Georgia[edit]

Athens business loop[edit]

U.S. Highway 78 Business
Location: Athens, Georgia
Length: 9.9 mi[23] (15.9 km)
US 78 Business/SR 10 (Broad Street) intersection with Lumpkin Street in the heart of Athens. This sign along Lumpkin Street says that Broad Street carries US 78 instead of the business route.

U.S. Route 78 Business (US 78 Bus.) in the Athens – Clarke County metropolitan area is a Bannered U.S. Highway that is concurrent with Georgia State Route 10 (SR 10) for its entire length. Its western terminus is at an interchange with US 29/SR 8/SR 316 and US 78/SR 10, southeast of Bogart in Oconee County. Its eastern terminus is at US 29/US 129/US 441/SR 10 Loop/SR 15. The roadway continues as US 78/SR 10.

All of US 78 Bus. in Clarke County is included as part of the National Highway System, a system of roadways important to the nation's economy, defense, and mobility.[24]

Prior to the completion of the Athens Perimeter Highway, and SR 316, the Broad Street and Atlanta Highway portions of US 78 Business carried US 29/US 78 through Athens' downtown and commercial west side. US 29 entered Athens via North Avenue and Thomas Street, joining US 78 at the Broad Street–Thomas Street–Oconee Street intersection downtown. The combined highways continued to the Pepsi bottling plant in Bogart, where US 78 turned left onto the Moina Michael Highway and US 29 continued straight into Bogart.

When SR 10 Loop was completed, US 29 was routed along the north side of the loop, while US 78 was routed along the south side, with US 78 Bus. being established inside the loop. North Avenue and Thomas Street had their state route designation removed. SR 316 (also carrying US 29) had been completed only up to Moina Michael Highway, so the stretch of highway from there to SR 10 Loop (sections of Moina Michael Highway and Atlanta Highway) continued to carry US 29/US 78. Once SR 316 was completed to SR 10 Loop, US 29/US 78 were moved to SR 316, and US 29 was switched from the north side of the loop to the south side of the loop while US 78 Bus. was extended over Atlanta Highway and Moina Michael Highway to its present state. (Some maps still show US 29 along the north side of SR 10 Loop but that is incorrect; all signage is consistent with US 29 being routed on the south and east sides of the loop.)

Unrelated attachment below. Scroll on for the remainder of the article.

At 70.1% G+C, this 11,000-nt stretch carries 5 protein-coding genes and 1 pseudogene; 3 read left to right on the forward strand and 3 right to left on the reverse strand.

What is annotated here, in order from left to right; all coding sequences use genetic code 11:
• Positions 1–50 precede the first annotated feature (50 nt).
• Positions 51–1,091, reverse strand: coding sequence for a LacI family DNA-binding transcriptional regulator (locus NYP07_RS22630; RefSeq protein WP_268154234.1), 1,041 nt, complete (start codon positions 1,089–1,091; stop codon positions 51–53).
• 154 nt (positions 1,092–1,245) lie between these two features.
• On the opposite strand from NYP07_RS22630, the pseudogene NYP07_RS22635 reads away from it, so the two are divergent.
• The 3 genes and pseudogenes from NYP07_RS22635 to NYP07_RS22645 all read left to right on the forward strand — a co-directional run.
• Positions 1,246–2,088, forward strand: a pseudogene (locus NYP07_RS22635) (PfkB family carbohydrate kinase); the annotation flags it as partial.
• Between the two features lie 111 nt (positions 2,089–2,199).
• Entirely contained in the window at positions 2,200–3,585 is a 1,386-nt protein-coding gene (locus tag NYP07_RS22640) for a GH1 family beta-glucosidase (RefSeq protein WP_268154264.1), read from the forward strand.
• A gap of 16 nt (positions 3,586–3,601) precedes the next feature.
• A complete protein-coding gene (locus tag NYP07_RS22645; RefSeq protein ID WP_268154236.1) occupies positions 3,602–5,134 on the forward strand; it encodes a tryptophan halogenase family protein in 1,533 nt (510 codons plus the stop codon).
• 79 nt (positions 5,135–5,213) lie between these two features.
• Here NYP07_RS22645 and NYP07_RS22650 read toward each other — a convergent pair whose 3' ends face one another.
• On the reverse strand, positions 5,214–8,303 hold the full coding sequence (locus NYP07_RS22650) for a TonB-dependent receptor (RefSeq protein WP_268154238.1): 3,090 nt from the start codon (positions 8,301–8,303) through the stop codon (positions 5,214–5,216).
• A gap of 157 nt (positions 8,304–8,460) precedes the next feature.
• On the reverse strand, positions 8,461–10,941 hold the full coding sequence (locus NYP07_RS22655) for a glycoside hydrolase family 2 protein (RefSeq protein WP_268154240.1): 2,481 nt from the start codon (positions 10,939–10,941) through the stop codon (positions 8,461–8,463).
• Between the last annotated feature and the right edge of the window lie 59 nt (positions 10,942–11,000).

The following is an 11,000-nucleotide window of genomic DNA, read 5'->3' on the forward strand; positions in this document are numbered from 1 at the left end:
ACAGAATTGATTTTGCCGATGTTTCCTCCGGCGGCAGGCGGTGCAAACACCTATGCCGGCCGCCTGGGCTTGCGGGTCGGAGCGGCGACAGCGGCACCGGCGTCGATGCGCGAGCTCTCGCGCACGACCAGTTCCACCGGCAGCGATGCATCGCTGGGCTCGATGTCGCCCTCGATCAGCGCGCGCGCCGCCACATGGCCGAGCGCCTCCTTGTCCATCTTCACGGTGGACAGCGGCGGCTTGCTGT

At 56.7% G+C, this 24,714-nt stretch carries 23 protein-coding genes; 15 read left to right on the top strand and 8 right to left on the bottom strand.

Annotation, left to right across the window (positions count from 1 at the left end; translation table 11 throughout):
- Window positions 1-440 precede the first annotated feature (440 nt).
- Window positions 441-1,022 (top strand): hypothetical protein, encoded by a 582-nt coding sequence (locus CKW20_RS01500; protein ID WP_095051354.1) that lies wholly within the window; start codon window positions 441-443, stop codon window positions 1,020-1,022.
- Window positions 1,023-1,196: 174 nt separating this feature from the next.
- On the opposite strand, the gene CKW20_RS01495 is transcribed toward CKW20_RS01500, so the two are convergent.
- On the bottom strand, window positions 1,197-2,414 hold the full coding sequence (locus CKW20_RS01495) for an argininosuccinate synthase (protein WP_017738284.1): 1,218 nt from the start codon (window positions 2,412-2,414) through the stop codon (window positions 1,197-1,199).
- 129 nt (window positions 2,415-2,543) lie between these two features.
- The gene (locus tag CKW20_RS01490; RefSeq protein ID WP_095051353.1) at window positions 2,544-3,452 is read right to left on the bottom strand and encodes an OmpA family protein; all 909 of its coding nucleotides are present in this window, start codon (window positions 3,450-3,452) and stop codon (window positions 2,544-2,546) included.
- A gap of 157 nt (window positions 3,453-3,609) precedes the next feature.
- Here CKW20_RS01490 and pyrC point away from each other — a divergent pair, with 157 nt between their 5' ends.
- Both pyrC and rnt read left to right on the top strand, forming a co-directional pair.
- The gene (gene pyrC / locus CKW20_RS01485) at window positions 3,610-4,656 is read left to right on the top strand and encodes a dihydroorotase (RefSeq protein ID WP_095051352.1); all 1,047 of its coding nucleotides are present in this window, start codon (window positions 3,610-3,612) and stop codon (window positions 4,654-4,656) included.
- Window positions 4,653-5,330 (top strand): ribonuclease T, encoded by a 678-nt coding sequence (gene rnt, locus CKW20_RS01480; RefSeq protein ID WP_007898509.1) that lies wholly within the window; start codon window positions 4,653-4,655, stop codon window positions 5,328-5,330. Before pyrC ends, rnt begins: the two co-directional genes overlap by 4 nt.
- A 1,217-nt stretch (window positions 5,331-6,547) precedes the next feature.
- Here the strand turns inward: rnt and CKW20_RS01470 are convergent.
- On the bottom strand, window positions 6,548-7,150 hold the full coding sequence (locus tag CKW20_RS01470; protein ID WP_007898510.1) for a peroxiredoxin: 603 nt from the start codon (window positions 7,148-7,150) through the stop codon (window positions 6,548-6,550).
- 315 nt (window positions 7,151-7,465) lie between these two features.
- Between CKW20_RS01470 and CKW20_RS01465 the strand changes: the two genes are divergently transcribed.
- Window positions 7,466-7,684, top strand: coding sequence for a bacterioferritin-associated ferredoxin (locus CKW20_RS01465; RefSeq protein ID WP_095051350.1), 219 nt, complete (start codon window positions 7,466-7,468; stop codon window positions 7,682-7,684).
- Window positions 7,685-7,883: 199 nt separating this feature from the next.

County Location mi[23] km Destinations Notes
Oconee 0.0 0.0 US 29 / SR 8 west / SR 316 (University Parkway) to I‑85 / US 78 (University Parkway) / SR 10 (Monroe Highway) – North Atlanta, Monroe Western terminus; west end of SR 10 concurrency
Clarke Athens 3.4 5.5 SR 10 Loop (Athens Perimeter Highway) – Watkinsville, University of Georgia, Hartwell, Elberton SR 10 Loop exit 18
5.1 8.2 Epps Bridge Parkway to SR 316 west - Atlanta Interchange; northern terminus of Epps Bridge Parkway
7.9 12.7 SR 15 Alt. (Milledge Avenue) – Greensboro, Gainesville
9.9 15.9 US 29 / US 129 / US 441 / SR 15 (Athens Perimeter Highway) / US 78 / SR 8 / SR 10 east / SR 10 Loop (Athens Perimeter Highway) – Commerce, Jefferson, Lexington, Washington Eastern terminus; east end of SR 10 concurrency
1.000 mi = 1.609 km; 1.000 km = 0.621 mi

Washington business loop[edit]

U.S. Highway 78 Business
Location: Washington, Georgia
Length: 4.6 mi[25] (7.4 km)
Existed: 1980–

U.S. Route 78 Business (US 78 Bus.) is a 4.6-mile-long (7.4 km) business route of US 78 that exists entirely within the south-central part of Wilkes County. Nearly its entire length is within the city limits of Washington. It is concurrent with State Route 10 Business (SR 10 Bus.) for its entire length.

The concurrency begins at an intersection with US 78/SR 10, northwest of Washington. The business routes are known as Lexington Avenue. They travel to the southeast until they enter the city limits; then, they curve to the east-southeast. Just past Recreation Drive, they enter the Washington Historic District. They intersect SR 44 (North Mercer Street). At the eastern terminus of Callow Drive, US 78 Bus./SR 10 Bus. curve to an east-southeast direction and are known as West Robert Toombs Avenue, named for Robert Toombs, a U.S. representative and senator from Georgia, as well as a Confederate general and Confederate secretary of state. At Depot Street, they are about one block north of the northern terminus of the Georgia Woodlands Railroad line. Spring Street marks the beginning of a concurrency with SR 47. Between Spring Street and Cheney Parkway, the three highways pass by the town square. At the corner of East Liberty Street, they pass by the historic Washington Presbyterian Church, just before passing the Robert Toombs House. A short distance later, they intersect SR 17 Bus. (Poplar Street), which joins the concurrency. Immediately after that intersection, the four highways curve to the southeast and pass the Washington–Wilkes Historical Museum. US 78 Bus./SR 10 Bus./SR 17 Bus./SR 47 intersect East Street, which leads to Washington–Wilkes Elementary School. They continue to the southeast, before intersecting US 78/US 378/SR 10/SR 17. At this intersection, US 78 Bus./SR 10 Bus./SR 17 Bus. end, while SR 47 continues, concurrent with the beginning of US 378 (Lincolnton Road).[25] US 78 Bus. is not part of the National Highway System, a system of roadways important to the nation's economy, defense, and mobility.[26]